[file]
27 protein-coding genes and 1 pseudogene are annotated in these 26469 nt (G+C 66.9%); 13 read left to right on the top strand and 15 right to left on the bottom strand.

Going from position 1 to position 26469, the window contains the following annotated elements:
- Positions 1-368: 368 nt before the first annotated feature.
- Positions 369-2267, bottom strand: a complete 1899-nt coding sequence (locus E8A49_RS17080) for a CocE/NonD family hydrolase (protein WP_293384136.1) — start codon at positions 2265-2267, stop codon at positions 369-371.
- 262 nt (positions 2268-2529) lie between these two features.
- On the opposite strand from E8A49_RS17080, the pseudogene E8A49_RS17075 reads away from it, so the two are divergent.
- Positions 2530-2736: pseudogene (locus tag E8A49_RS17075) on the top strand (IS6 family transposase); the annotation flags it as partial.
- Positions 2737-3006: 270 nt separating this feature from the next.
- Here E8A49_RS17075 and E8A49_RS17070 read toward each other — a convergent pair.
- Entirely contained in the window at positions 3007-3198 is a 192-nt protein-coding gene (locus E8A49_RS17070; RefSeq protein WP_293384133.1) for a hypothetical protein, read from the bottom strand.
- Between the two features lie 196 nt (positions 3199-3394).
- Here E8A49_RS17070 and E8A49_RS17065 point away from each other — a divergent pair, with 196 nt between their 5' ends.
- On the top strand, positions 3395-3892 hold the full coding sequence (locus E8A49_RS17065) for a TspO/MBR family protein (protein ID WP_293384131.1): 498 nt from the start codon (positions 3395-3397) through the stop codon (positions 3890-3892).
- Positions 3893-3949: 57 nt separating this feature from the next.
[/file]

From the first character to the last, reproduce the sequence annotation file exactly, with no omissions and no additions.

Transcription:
27 protein-coding genes and 1 pseudogene are annotated in these 26469 nt (G+C 66.9%); 13 read left to right on the top strand and 15 right to left on the bottom strand.

Going from position 1 to position 26469, the window contains the following annotated elements:
- Positions 1-368: 368 nt before the first annotated feature.
- Positions 369-2267, bottom strand: a complete 1899-nt coding sequence (locus E8A49_RS17080) for a CocE/NonD family hydrolase (protein WP_293384136.1) — start codon at positions 2265-2267, stop codon at positions 369-371.
- 262 nt (positions 2268-2529) lie between these two features.
- On the opposite strand from E8A49_RS17080, the pseudogene E8A49_RS17075 reads away from it, so the two are divergent.
- Positions 2530-2736: pseudogene (locus tag E8A49_RS17075) on the top strand (IS6 family transposase); the annotation flags it as partial.
- Positions 2737-3006: 270 nt separating this feature from the next.
- Here E8A49_RS17075 and E8A49_RS17070 read toward each other — a convergent pair.
- Entirely contained in the window at positions 3007-3198 is a 192-nt protein-coding gene (locus E8A49_RS17070; RefSeq protein WP_293384133.1) for a hypothetical protein, read from the bottom strand.
- Between the two features lie 196 nt (positions 3199-3394).
- Here E8A49_RS17070 and E8A49_RS17065 point away from each other — a divergent pair, with 196 nt between their 5' ends.
- On the top strand, positions 3395-3892 hold the full coding sequence (locus E8A49_RS17065) for a TspO/MBR family protein (protein ID WP_293384131.1): 498 nt from the start codon (positions 3395-3397) through the stop codon (positions 3890-3892).
- Positions 3893-3949: 57 nt separating this feature from the next.